What tech would be needed? Extremely good power sources.
The muzzle energy of a 0.45 pistol is around 560 joules per shot. An AA battery contains 12,000 joules. Or enough energy for about 20 shots under ideal situations. However, with every mass-based weapon, at least 50% of the energy goes into recoil, and as soon as you introduce the circuitry of a typical coil-gun, you're even lower. This guy measured 2-3% effective efficiency from stored->projectile, so not even the charging. Now if 12,000 joules is all used in one shot at 2% efficiency, we've gone down from a .45 round to a .22 round. Eh, maybe use a lithium cell instead of an alkaline!
Even this is slightly ideal because an AA battery has less capacity at higher currents, so if you want a good refire rate, you'll need more batteries for the same output energy. But at this scale, it's at least feasible. A particle-beam pistol could be a viable weapon. (Note: it is hard to actually do this energy conversion. Coil guns typically aren't run on a single AA battery even if they only output energy in the 1-2Kj region)
Hold on, I asked about particle accelerators and you're talking about coil guns and pistols
Coil guns could be seen as a simpler and slightly more ideal form of particle accelerator. You put all your energy into accelerating the projectile. In a particle accelerator, you first have to ionise it. The projectiles travel faster, but the energy dealt on impact determines the damage done.
Now let's talk explosives. 1kg of tnt is equivalent to 4 million joules of energy. An aim-9 sidewinder missile's warhead weighs 9kg, and I'm willing to be it's got more than tnt inside it. But let's just assume that our aim-9 missile can output some 40Mj of destruction.
Allowing for our 2% efficiency from earlier, we need an electrical source providing 20Tj of energy to deal the same amount of damage. The engine from a 777 airliner outputs 83,164 kW, so to fire our weapon we have to be running that airliner engine for around 67 hours. An airliner burns tonnes of fuel per hour. Needless to say, the extra energy required to manoeuvre those tonnes of fuel vs carrying 10kg of high explosive?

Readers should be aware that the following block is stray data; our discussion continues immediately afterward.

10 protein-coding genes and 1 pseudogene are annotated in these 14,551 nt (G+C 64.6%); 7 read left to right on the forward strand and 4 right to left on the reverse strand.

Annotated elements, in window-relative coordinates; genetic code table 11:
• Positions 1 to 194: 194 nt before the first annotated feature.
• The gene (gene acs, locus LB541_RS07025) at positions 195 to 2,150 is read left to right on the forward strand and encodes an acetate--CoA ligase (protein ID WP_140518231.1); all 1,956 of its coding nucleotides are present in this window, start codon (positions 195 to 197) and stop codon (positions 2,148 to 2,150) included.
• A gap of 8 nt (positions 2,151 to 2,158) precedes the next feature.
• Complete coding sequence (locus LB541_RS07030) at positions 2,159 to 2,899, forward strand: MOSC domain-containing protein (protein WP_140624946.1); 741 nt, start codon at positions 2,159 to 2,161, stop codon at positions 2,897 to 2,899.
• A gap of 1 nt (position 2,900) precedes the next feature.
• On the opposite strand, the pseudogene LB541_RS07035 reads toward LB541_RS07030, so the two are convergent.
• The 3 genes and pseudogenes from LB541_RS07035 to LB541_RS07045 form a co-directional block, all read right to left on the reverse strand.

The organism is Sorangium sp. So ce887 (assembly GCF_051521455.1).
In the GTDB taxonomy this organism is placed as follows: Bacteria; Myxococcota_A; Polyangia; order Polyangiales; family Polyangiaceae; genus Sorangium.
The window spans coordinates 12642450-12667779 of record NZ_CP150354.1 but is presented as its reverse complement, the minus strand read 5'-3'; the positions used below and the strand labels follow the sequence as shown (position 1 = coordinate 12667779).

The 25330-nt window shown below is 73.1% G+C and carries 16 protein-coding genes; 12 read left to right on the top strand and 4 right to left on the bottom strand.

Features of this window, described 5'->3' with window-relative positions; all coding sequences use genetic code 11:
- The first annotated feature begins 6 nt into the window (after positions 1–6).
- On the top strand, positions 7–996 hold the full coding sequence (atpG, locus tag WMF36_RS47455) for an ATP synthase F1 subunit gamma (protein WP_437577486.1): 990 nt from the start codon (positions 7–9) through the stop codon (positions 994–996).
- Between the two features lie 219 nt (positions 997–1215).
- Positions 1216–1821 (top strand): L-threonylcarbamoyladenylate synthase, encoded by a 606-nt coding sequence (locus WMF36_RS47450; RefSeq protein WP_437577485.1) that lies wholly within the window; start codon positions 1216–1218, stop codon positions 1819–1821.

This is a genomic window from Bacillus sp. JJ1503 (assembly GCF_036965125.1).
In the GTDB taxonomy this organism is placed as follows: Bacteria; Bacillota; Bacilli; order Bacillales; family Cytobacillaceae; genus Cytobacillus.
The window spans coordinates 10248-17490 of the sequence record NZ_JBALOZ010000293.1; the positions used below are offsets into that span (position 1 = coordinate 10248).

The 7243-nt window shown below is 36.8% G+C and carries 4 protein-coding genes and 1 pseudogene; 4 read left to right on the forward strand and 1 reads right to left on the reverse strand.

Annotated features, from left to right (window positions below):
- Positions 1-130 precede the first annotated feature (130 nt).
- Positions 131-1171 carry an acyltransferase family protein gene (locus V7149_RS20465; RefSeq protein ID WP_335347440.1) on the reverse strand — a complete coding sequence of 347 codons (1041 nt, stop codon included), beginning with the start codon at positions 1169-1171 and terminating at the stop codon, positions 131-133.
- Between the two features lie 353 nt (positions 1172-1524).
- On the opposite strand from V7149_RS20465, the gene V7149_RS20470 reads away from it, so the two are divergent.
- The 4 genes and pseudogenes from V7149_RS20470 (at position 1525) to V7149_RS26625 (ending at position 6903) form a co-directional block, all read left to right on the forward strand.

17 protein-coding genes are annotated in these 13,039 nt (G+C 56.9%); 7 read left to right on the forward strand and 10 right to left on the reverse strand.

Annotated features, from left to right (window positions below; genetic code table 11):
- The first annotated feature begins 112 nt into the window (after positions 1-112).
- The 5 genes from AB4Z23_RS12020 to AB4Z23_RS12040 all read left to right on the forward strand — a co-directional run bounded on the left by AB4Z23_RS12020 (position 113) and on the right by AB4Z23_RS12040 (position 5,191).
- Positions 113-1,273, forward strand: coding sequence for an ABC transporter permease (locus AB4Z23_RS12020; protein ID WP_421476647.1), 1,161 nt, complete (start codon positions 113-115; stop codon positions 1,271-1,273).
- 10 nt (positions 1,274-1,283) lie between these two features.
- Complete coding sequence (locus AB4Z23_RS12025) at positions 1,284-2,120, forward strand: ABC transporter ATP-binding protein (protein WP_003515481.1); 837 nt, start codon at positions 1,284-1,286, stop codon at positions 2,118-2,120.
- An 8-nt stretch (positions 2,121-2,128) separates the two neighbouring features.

So how about nuclear reactors then? It's very hard to estimate how heavy a reactor is (and in space, it's all about how much it weighs). The RTG's flown on existing spacecraft are measured in the 100's of watts, so you'll be charging your guns for years. However, if we have a pair of nimitz's nuclear reactors (550Mw), then we can squeeze off a shot every twenty seconds. Still, two A4w reactors aren't light-weight, and one shot every 20 seconds is pretty pitiful.
In short: you can stock a lot of missiles for the same mass.
So if you can hand-wave a good powersource that isn't more destructive by itself, then you can have your particle guns. (Is a fusion reactor powered particle accelerator more destructive than a fusion warhead? How about an antimatter reactor vs antimatter warhead?)
So where might a particle accelerator be useable even on the large scale? A large space station will have several large reactors powering it's internal systems (eg heating). In a period of combat, the life support can be turned off (everyone get's into their spacesuits), and they power up some particle accelerators.